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Environment law costly and ineffective

Environment law costly and ineffective

Australia's primary piece of environmental legislation is costly, ineffective, and duplicates state-based regimes, a survey undertaken by the Australian National University has found.The study,…

Australia's primary piece of environmental legislation is costly, ineffective, and duplicates state-based regimes, a survey undertaken by the Australian National University has found.

The study, undertaken by Andrew Macintosh of ANU's Australian centre for Environmental Law, surveyed more than 150 proponents of projects which had been referred to, and approved under, the environmental impact assessment (EIA) process contained in the Commonwealth Environment Protection and Biodiversity Act 1999. The responses indicated that the EIA process, which is intended to target matters of national environmental significance, is excessively costly to both proponents and the Federal Government, and isn't generating improved environment outcomes.

According to Macintosh, the results indicated that there were a number of problems with the scheme. First, he said, the scheme wasn't capturing the projects and activities that posed the greatest threat to biodiversity and heritage, because those weren't being referred to the minister. In addition, the process is resulting in improved environmental outcomes in only about 10 per cent of the projects being referred.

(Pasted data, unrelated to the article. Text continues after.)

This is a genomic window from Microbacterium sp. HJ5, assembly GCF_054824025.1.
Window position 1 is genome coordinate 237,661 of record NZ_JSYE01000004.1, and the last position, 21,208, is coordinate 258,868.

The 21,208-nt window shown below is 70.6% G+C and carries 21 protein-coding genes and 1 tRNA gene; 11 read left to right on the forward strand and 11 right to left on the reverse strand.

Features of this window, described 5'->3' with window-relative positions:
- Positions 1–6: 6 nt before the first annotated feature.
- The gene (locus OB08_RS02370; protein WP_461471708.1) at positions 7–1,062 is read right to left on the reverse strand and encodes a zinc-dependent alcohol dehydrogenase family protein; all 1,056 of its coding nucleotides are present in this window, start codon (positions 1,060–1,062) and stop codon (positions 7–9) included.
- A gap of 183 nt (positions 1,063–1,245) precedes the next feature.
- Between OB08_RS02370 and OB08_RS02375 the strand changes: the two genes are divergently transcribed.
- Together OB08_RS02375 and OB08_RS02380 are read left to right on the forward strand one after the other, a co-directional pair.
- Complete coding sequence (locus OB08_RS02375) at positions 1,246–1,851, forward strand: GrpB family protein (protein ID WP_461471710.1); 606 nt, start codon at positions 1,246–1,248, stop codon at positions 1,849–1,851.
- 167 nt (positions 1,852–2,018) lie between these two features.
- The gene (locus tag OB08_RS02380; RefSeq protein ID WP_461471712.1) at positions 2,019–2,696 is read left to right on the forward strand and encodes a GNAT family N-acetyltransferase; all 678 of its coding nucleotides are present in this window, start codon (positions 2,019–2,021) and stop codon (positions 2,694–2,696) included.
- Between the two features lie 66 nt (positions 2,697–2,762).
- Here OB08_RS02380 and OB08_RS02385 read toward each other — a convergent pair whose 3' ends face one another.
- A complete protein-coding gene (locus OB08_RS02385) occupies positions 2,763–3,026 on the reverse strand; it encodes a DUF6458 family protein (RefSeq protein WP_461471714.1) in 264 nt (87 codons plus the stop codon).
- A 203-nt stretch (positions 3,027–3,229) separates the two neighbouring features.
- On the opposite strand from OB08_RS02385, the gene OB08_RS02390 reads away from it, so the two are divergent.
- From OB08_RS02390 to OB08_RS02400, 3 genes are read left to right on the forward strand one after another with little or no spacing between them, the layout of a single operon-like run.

The survey also indicated that since the scheme's introduction nine years ago the scheme had proven costly - the Federal Government racking up a bill of about $200 million and project proponents more than $500 million.

Despite the surveys findings, Macintosh said he believes the Commonwealth does have a role to play in protecting matters of national environmental significance but that the process could be improved.

"The Commonwealth has an important role to play, but it has to ensure greater cost-effectiveness and a fairer system for all players," he said.

"It could do this by greater use of regional planning processes, persuading state and territory governments to raise the standard of their own processes and then accrediting them, and providing greater clarity about when projects need to be referred to the minister."

The ANU study received support from The Australia Institute and the Minerals Council of Australia.

- Zoe Lyon

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